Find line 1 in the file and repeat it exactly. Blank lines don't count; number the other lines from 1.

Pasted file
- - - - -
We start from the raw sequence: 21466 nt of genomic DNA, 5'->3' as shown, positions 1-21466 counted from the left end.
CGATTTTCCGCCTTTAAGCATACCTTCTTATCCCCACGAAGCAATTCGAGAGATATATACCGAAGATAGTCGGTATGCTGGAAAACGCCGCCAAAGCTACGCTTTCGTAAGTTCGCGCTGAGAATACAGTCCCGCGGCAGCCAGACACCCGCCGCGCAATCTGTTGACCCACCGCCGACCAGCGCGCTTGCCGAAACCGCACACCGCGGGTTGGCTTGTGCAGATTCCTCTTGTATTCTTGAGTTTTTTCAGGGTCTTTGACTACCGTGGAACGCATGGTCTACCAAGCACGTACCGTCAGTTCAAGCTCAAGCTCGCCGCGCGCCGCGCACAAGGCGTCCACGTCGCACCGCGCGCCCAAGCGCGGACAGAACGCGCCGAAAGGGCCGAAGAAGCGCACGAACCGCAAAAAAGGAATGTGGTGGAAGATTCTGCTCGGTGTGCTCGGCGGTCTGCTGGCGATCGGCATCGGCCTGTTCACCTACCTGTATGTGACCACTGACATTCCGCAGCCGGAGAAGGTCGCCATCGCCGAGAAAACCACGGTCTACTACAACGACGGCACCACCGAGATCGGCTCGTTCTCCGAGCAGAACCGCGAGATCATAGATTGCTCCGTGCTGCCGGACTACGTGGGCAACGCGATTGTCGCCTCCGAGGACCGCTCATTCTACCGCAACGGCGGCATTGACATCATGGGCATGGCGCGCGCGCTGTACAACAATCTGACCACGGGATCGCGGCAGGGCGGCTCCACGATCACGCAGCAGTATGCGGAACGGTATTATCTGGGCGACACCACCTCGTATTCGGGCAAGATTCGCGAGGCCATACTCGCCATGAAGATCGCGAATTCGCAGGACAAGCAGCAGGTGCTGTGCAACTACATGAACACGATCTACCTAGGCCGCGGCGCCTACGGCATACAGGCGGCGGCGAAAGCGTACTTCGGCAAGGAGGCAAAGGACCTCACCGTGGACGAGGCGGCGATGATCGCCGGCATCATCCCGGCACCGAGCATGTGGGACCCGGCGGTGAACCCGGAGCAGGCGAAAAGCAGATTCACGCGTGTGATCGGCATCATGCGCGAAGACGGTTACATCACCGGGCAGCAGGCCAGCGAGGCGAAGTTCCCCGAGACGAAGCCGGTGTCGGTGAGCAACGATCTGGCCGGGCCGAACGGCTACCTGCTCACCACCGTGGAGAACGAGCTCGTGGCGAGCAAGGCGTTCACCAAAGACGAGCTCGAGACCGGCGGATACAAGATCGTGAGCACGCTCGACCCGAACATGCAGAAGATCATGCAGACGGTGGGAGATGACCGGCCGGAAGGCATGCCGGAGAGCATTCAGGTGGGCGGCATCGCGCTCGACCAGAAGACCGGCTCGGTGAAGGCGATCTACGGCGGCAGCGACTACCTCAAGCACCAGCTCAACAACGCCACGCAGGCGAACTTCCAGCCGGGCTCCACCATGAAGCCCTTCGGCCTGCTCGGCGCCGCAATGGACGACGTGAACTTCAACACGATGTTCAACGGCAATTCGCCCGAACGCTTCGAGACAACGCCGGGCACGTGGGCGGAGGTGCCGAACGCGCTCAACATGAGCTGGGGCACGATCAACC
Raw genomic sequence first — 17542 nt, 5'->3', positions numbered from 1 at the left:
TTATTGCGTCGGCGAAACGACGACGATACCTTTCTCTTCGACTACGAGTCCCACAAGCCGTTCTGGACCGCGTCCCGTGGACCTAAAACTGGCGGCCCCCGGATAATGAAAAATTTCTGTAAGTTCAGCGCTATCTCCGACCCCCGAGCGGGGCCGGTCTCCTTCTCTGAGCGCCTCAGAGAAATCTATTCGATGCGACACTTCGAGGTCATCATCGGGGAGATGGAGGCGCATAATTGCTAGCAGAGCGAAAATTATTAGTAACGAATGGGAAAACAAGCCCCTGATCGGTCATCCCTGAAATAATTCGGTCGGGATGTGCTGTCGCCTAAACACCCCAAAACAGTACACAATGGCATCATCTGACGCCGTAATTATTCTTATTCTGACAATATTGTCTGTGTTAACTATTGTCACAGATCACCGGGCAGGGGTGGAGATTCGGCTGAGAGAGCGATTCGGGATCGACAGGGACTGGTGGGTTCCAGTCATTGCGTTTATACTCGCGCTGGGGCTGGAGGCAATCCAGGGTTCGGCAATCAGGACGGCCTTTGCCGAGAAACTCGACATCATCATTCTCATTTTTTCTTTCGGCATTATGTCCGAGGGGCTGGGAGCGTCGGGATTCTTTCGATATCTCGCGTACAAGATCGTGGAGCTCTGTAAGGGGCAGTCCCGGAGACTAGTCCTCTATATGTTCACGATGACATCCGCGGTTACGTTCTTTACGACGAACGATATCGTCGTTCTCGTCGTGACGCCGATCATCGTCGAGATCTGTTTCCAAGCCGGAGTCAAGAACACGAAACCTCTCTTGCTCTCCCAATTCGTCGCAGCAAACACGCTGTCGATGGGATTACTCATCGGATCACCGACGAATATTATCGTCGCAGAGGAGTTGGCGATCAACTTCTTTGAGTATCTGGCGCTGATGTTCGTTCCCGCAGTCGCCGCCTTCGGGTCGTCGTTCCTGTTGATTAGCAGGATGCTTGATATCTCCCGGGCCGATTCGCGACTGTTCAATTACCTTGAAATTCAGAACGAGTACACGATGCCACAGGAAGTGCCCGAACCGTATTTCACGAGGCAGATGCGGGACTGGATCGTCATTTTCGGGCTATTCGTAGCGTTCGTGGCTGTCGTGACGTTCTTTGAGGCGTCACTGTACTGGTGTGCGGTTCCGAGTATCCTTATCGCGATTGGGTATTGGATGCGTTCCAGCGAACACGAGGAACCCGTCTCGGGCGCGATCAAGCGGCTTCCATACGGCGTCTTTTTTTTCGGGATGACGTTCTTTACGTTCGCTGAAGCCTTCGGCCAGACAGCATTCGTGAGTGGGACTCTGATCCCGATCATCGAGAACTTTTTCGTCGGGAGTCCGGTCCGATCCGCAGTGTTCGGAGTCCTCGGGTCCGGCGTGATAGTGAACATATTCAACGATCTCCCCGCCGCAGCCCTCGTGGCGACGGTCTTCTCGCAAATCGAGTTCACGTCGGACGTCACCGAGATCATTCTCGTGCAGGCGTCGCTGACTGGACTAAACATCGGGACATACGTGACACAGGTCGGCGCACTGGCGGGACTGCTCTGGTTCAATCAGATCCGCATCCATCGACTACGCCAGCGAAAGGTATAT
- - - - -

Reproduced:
We start from the raw sequence: 21466 nt of genomic DNA, 5'->3' as shown, positions 1-21466 counted from the left end.